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Olsen v. Mukasey: CIVIL RIGHTS - no error finding plaintiff failed to state Religious Land Use and Institutionalized Persons Act and the Religious Freedom Restoration Act claims regarding marijuana use, dismissing

1The Honorable John A. Jarvey, United States District Judge for the Southern
District of Iowa.
United States Court of Appeals
No. 07-3062
Carl Eric Olsen, *
Appellant, **
v. *
Michael Mukasey, Attorney General of * Appeal from the United States
the United States; Thomas Miller, * District Court for the
Attorney General of Iowa; John * Southern District of Iowa.
Sarcone, Attorney of Polk County, *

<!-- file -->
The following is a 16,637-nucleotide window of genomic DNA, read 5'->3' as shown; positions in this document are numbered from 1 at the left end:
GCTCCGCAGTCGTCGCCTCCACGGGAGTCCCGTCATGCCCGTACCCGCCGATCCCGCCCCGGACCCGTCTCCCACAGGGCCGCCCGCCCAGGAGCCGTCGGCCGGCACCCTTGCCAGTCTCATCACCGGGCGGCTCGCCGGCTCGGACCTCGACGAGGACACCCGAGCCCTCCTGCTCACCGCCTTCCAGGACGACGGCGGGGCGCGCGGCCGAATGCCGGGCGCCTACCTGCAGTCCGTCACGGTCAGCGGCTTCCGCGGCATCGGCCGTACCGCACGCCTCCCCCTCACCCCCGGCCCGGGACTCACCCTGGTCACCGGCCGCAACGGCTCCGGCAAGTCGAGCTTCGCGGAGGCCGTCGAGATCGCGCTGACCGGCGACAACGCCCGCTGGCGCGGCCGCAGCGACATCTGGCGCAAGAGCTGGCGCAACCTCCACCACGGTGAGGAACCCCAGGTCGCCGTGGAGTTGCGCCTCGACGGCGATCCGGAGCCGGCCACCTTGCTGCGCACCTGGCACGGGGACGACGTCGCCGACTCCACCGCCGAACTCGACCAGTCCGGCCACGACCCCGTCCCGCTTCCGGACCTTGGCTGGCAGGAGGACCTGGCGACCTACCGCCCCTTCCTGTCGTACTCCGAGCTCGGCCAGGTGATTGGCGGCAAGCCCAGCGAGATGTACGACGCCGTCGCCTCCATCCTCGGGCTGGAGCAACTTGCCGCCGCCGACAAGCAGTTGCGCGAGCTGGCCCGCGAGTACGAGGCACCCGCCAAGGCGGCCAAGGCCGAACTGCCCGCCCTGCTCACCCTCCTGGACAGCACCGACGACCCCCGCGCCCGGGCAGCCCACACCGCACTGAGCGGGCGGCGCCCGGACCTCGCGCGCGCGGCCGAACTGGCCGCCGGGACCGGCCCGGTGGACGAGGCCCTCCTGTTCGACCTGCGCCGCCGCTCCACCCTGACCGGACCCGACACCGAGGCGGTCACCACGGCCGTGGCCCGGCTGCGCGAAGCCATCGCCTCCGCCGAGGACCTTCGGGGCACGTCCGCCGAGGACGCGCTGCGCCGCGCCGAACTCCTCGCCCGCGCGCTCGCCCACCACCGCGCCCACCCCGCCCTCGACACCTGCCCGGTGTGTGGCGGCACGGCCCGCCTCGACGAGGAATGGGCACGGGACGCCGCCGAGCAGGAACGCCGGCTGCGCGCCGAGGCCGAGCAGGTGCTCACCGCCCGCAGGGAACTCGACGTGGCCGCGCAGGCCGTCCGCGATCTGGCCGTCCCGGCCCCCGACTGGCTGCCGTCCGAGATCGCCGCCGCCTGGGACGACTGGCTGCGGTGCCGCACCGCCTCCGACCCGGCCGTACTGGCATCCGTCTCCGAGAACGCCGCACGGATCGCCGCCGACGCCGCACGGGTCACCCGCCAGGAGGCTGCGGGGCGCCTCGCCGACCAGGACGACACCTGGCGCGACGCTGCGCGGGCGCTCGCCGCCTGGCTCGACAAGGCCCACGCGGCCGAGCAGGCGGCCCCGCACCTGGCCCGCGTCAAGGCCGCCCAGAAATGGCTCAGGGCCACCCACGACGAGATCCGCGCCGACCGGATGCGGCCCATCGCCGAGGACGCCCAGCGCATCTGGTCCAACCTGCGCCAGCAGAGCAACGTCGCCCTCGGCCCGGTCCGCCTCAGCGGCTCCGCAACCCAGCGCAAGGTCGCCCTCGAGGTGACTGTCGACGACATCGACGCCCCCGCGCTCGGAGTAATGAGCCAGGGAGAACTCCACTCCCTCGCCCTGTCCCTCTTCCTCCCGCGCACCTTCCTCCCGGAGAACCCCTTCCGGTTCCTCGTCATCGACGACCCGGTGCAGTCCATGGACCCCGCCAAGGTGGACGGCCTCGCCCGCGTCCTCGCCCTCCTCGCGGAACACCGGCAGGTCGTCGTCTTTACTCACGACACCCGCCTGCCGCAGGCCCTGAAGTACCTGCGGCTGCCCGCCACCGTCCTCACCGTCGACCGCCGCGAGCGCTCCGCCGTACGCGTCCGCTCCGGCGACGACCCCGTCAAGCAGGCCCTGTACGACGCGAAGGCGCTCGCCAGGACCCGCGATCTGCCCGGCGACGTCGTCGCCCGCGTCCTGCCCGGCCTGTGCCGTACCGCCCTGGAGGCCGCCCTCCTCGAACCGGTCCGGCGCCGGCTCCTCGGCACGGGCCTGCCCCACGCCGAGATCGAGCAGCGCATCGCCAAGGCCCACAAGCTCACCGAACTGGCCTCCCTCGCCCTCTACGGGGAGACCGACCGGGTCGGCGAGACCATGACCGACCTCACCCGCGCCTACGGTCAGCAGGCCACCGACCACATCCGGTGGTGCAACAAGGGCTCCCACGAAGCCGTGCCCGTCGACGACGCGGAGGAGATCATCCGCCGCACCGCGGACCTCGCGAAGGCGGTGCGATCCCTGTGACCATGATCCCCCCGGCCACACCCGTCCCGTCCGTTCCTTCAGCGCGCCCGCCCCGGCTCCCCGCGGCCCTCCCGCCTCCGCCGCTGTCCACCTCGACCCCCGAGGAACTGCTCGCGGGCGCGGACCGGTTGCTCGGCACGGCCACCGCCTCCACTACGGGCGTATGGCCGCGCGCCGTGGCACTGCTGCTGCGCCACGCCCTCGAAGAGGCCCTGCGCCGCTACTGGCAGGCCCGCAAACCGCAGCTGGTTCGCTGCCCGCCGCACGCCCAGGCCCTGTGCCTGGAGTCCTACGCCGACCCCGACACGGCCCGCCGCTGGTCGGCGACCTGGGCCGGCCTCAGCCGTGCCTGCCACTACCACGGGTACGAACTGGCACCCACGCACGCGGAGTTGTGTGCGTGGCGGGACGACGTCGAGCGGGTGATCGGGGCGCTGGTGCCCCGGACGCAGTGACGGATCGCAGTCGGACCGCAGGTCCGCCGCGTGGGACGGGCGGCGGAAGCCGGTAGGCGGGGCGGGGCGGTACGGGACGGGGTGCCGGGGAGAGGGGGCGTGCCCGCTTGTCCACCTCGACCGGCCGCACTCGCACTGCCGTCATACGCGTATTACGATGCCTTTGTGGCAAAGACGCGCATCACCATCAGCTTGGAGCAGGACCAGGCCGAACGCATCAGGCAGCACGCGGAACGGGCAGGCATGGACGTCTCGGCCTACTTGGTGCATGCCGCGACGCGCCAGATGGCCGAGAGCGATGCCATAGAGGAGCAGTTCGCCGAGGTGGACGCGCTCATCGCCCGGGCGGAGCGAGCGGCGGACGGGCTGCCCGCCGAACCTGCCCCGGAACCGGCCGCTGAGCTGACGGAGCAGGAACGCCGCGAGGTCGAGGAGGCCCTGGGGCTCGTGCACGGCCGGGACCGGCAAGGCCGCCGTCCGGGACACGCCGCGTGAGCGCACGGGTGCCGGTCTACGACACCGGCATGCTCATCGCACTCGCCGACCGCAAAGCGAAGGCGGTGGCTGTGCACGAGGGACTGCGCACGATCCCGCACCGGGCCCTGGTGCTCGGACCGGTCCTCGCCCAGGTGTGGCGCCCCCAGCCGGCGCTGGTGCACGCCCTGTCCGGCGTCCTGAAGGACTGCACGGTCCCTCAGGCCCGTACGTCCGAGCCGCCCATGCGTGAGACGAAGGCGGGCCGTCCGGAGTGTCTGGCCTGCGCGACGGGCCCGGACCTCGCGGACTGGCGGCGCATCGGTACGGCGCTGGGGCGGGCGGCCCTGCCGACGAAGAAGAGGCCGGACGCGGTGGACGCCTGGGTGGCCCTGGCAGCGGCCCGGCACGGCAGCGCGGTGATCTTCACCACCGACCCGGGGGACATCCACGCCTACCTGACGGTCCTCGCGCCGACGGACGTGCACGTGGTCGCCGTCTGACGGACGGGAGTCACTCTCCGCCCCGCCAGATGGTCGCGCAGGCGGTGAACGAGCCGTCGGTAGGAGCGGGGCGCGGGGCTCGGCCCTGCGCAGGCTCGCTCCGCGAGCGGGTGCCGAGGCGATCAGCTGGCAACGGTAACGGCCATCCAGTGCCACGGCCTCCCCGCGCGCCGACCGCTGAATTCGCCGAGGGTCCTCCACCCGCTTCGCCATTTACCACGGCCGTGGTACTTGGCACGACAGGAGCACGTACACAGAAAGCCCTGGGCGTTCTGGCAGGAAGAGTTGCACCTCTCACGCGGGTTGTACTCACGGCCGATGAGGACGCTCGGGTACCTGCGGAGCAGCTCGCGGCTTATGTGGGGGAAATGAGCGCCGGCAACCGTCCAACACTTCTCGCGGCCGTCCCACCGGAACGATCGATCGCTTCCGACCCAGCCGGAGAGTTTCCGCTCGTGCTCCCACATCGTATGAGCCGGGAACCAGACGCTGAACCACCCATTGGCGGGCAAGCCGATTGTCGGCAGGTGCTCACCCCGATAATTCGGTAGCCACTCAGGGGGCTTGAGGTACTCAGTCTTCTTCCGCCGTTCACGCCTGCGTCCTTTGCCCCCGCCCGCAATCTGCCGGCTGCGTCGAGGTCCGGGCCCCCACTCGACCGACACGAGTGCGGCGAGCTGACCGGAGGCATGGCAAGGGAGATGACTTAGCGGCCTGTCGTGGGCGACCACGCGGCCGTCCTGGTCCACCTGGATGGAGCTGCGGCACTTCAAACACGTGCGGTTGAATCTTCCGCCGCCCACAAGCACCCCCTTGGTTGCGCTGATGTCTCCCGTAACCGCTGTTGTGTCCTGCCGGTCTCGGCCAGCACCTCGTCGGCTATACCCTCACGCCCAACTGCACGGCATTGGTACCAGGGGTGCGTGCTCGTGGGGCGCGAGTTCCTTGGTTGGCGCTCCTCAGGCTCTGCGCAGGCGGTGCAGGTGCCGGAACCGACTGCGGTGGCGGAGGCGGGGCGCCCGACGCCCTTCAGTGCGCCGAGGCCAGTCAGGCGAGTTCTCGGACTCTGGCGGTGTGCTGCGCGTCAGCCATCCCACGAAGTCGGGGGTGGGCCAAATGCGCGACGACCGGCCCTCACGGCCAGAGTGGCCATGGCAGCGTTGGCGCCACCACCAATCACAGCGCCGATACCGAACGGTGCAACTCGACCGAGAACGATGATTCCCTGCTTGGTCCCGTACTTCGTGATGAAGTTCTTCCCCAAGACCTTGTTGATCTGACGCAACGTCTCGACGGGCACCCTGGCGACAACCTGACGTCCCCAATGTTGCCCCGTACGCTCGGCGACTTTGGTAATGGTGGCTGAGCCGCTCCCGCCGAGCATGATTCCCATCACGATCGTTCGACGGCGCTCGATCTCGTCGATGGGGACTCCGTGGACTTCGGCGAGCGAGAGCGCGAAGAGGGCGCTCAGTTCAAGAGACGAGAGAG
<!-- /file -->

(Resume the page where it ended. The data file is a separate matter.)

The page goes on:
Iowa; Dennis Anderson, Sheriff of Polk *
County, Iowa; Karen Tandy, *
Administrator of the United States Drug *
Enforcement Administration, *
Appellees. *
Submitted: April 18, 2008
Filed: September 8, 2008
Before GRUENDER, BRIGHT, and BENTON, Circuit Judges.
BENTON, Circuit Judge.
Carl Eric Olsen appeals the district courts1 order dismissing his complaint for
declaratory and injunctive relief from the federal and Iowa Controlled Substances Acts
(CSAs) for his sacramental use of marijuana. Having jurisdiction under 28 U.S.C.
1291, this court affirms.
Olsen asserts that he adheres to the teachings of the Ethiopian Zion Coptic
Church (EZCC), which advocates the use of marijuana. In State v. Olsen, 315 N.W.2d
1 (Iowa 1982), Olsen appealed from a conviction for possession of marijuana with
intent to deliver. The court considered and rejected his free-exercise-of-religion
defense. In United States v. Rush, 738 F.2d 497 (1st Cir. 1984), Olsen was one of
fifteen defendants convicted for taking part in an operation to distribute marijuana.
Again, his free exercise defense was rejected. In Olsen v. DEA, 878 F.2d 1458 (D.C.